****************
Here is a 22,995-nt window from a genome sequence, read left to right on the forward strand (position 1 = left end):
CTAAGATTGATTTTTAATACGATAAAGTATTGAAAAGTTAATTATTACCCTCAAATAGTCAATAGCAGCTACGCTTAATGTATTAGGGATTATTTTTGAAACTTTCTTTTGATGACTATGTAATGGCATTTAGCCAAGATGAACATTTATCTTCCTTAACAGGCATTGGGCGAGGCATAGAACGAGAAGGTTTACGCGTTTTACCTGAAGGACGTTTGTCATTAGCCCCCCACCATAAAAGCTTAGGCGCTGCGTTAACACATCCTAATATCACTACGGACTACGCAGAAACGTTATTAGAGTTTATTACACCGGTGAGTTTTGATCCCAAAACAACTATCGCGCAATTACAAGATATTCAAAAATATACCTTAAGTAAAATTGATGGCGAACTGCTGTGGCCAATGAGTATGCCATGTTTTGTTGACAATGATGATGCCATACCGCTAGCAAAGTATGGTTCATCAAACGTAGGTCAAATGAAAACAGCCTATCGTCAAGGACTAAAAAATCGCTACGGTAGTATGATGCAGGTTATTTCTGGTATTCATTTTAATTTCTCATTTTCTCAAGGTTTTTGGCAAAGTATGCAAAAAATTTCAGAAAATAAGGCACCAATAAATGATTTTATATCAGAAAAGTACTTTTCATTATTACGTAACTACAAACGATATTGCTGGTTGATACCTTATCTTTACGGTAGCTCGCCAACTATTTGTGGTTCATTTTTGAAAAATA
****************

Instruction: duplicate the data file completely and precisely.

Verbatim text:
Here is a 22,995-nt window from a genome sequence, read left to right on the forward strand (position 1 = left end):
CTAAGATTGATTTTTAATACGATAAAGTATTGAAAAGTTAATTATTACCCTCAAATAGTCAATAGCAGCTACGCTTAATGTATTAGGGATTATTTTTGAAACTTTCTTTTGATGACTATGTAATGGCATTTAGCCAAGATGAACATTTATCTTCCTTAACAGGCATTGGGCGAGGCATAGAACGAGAAGGTTTACGCGTTTTACCTGAAGGACGTTTGTCATTAGCCCCCCACCATAAAAGCTTAGGCGCTGCGTTAACACATCCTAATATCACTACGGACTACGCAGAAACGTTATTAGAGTTTATTACACCGGTGAGTTTTGATCCCAAAACAACTATCGCGCAATTACAAGATATTCAAAAATATACCTTAAGTAAAATTGATGGCGAACTGCTGTGGCCAATGAGTATGCCATGTTTTGTTGACAATGATGATGCCATACCGCTAGCAAAGTATGGTTCATCAAACGTAGGTCAAATGAAAACAGCCTATCGTCAAGGACTAAAAAATCGCTACGGTAGTATGATGCAGGTTATTTCTGGTATTCATTTTAATTTCTCATTTTCTCAAGGTTTTTGGCAAAGTATGCAAAAAATTTCAGAAAATAAGGCACCAATAAATGATTTTATATCAGAAAAGTACTTTTCATTATTACGTAACTACAAACGATATTGCTGGTTGATACCTTATCTTTACGGTAGCTCGCCAACTATTTGTGGTTCATTTTTGAAAAATA